From an anatomical viewpoint, the area covered by the AL fascicle represents 85% of the central part of the femoral condyle (Edwards et al., 2007), which is why the procedure used in PCL reconstruction has involved replacing the PCL with a single bundle. For this procedure, one of the tendons of the ischiotibial muscles is used. However, from a functional point of view, the AL and PM fascicles are considered to contribute equally to joint stability. This functional consideration has had implications in PCL reconstruction procedures. There are currently attempts to simulate PCL biomechanics by utilizing a double bundle, in addition to accurate placement of the femoral and tibial tunnels during the procedure (Apsingi et al., 2009). There is controversy as to whether the PCL reconstruction technique is more appropriately performed using one or two bundles (Apsingi et al; Markolf et al., 2006; Amis et al., 2003).

There is a lack of anatomical studies that clearly and precisely mention the anatomical insertion surface covered by each of the fascicles (AL and PM), as only the total insertion surface of the ligament is described (Triantafyllidi et al., 2013). This approach can result in inadequate graft placement, causing joint instability. The purpose of this study was to determine viable anatomical landmarks to facilitate the accurate locations of femoral and tibial tunnels in anatomical position during PCL reconstruction.

The hypothesis of this study was to demonstrate that the anatomical landmarks based on the center of the PCL provide precise anatomical points to locate femoral and tibial tunnels.

MATERIAL AND METHOD

This is an observational, cross-sectional and descriptive study. Ten knees (5 right and 5 left) belonging to the Macroscopic Anatomy Lab of the Human Anatomy Department of the Faculty of Medicine were dissected. Male cadavers were used, with an age range of 30­50 (mean 43) years old, a weight range of 68­88 kg (mean 70.4), height range of 1.52­1.89 m (mean 1.67) and a body mass index range of 19.21­32.37 kg/m2 (mean 24.88 kg/m2) PCL femoral and tibial insertions were analyzed, as was the PCL itself, along with its AL and PM fascicles.

To access the knee joint interior and to analyze PCL bony insertions and fascicles, the knee was flexed to 90 degrees. It was then sectioned, reflecting the quadriceps tendon from above. The ACL was resected, and the collateral ligaments were sectioned, which allowed for a wide and direct view of the PCL. A digital Vernier calibrator (Mitutoyo Digimatic w/Absolute Encoders- Series 500, with a millimetric scale and a margin of error of 0.01 mm) was used to obtain the PCL femoral insertions, tibial insertions and the fascicles. Finally, we first observe if there was an anterior or posterior meniscofemoral ligament to report, then the PCL was resected to make accurate PCL measurements, afterwards we marked the femoral and tibial footprints with ink to identify de margins.

Before making the measurements of the PCL fascicles, we separated them by looking for the anatomical change of direction of the fibers and start a longitudinal dissection.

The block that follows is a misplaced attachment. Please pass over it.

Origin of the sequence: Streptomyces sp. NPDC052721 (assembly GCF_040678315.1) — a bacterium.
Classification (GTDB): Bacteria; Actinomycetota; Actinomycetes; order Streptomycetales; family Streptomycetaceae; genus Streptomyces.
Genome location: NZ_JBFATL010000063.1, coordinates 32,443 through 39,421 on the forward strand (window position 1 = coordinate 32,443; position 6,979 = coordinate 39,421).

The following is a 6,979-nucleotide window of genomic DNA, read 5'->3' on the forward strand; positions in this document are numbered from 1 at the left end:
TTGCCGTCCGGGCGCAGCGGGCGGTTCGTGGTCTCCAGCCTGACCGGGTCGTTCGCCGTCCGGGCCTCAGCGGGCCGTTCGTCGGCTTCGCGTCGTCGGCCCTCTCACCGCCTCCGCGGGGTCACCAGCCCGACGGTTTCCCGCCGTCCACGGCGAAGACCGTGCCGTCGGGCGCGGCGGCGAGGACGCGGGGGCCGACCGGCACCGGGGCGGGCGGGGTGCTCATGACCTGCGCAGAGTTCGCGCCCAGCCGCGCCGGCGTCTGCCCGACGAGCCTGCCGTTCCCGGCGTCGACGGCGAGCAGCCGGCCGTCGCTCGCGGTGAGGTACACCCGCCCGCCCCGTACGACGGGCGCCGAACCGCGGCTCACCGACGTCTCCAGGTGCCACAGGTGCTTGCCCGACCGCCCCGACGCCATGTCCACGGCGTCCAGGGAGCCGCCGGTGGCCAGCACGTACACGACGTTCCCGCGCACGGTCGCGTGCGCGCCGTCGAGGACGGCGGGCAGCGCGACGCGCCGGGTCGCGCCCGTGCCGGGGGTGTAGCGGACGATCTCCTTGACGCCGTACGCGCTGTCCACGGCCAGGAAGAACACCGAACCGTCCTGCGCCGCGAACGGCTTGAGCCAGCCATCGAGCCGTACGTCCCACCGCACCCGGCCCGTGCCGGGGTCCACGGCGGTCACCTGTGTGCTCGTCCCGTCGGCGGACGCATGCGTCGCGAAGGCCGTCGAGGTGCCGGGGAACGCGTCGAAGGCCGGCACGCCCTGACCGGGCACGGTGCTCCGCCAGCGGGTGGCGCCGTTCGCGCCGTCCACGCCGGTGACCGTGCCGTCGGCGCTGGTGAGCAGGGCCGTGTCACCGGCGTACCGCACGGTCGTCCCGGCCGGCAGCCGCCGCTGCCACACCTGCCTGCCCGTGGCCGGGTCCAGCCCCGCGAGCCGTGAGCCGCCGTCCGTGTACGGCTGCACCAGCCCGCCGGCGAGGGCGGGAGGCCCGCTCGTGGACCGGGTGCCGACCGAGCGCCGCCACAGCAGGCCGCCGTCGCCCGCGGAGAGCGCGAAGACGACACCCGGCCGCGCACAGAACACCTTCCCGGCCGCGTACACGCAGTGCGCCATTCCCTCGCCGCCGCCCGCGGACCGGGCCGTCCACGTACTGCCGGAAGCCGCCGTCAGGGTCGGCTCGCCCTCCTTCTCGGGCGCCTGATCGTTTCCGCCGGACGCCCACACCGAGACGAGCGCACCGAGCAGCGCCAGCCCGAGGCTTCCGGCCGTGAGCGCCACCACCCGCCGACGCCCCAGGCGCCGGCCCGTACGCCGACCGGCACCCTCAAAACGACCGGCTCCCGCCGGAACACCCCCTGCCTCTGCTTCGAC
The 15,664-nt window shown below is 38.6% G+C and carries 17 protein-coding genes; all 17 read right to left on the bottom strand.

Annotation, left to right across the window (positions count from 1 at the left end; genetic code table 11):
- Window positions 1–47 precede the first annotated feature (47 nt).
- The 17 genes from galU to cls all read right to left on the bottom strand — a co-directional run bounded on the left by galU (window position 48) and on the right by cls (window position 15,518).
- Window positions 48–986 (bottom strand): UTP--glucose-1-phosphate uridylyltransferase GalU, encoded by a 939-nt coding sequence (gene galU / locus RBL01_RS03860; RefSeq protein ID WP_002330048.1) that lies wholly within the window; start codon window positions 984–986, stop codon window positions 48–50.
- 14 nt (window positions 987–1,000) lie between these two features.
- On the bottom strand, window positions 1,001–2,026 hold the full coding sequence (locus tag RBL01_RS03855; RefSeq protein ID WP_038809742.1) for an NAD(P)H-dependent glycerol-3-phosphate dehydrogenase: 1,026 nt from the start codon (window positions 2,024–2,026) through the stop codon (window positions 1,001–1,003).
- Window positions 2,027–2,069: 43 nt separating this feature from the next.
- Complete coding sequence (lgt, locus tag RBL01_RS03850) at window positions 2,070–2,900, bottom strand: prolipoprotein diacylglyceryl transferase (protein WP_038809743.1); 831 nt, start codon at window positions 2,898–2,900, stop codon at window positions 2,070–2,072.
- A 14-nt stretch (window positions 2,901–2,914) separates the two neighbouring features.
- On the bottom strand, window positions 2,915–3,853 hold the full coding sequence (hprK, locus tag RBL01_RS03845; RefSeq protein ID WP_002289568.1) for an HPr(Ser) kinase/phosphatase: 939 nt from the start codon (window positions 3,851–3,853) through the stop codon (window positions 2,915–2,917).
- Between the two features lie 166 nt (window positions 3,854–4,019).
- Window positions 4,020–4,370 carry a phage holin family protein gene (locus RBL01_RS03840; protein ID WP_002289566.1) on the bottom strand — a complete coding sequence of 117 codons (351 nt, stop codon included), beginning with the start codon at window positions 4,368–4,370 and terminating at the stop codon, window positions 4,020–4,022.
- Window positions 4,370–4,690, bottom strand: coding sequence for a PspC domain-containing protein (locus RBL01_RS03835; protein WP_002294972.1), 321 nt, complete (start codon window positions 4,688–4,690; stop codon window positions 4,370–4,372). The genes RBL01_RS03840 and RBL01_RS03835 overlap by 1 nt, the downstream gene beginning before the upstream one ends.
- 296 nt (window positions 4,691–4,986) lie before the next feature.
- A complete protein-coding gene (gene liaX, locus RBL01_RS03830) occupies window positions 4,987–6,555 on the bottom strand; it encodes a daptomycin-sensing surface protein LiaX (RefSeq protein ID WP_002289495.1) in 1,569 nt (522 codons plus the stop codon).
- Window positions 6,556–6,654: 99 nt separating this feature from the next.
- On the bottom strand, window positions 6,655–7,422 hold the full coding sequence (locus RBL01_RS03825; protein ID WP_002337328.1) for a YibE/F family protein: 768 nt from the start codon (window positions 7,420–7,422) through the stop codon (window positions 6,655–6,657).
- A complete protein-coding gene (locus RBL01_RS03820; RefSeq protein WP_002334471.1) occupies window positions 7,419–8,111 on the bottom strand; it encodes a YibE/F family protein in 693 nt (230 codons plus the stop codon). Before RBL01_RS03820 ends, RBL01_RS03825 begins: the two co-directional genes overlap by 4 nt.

Measurement parameters in the PCL and its fascicles were the transverse lengths of tibial and femoral insertions and its central portion (median). These transverse lengths were taken in two planes: anteroposterior (AP) and mediolateral (ML) (Fig. 1).

PCL femoral and tibial insertion measurements were taken, as were features specific to the PCL. The measurement parameter in the femur was the length between the center of the PCL insertion to the articular cartilage margin (Fig. 2). Tibial measurements corresponded to the lengths between the PCL and ACL footprint margins; lengths between the PCL margin and the medial and lateral meniscus margins were measured (Fig. 3).

To take measurements of the femoral insertion, the "clock" system was used, which utilizes arthroscopic approaches to delimit the natural PCL position. This method allows us to obtain reference values to perform the femoral tunnel during graft placement. The procedure consisted of marking a circle simulating a clock, considering the footprint left by the PCL insertion in the femur as a central landmark. Another landmark was added, consisting of the articular cartilage margin, and was utilized as a superior and anterior limit. The lengths between the central point of the footprint left by the PCL and the femoral cartilage margin were measured, taking into account the following clock hand positions: 12, 1, 2, and 3 (in right knees) and 12, 11, 10, and 9 (in left knees) (Fig. 2).

Ethical Considerations. The protocol was approved by the Local Health Research Committee.

Statistical Analysis. The statistical analysis was conducted using Microsoft Excel 2013 software for Windows XP. For each metrical parameter, the mean and standard deviation were determined independently for each variable. Parametric correlation tests (t student) were used to compare the mean values ??of the measurements made by the two observers regarding the distance of each distance thereof, considered significant at p value less 0.05. All results were summarized in tables.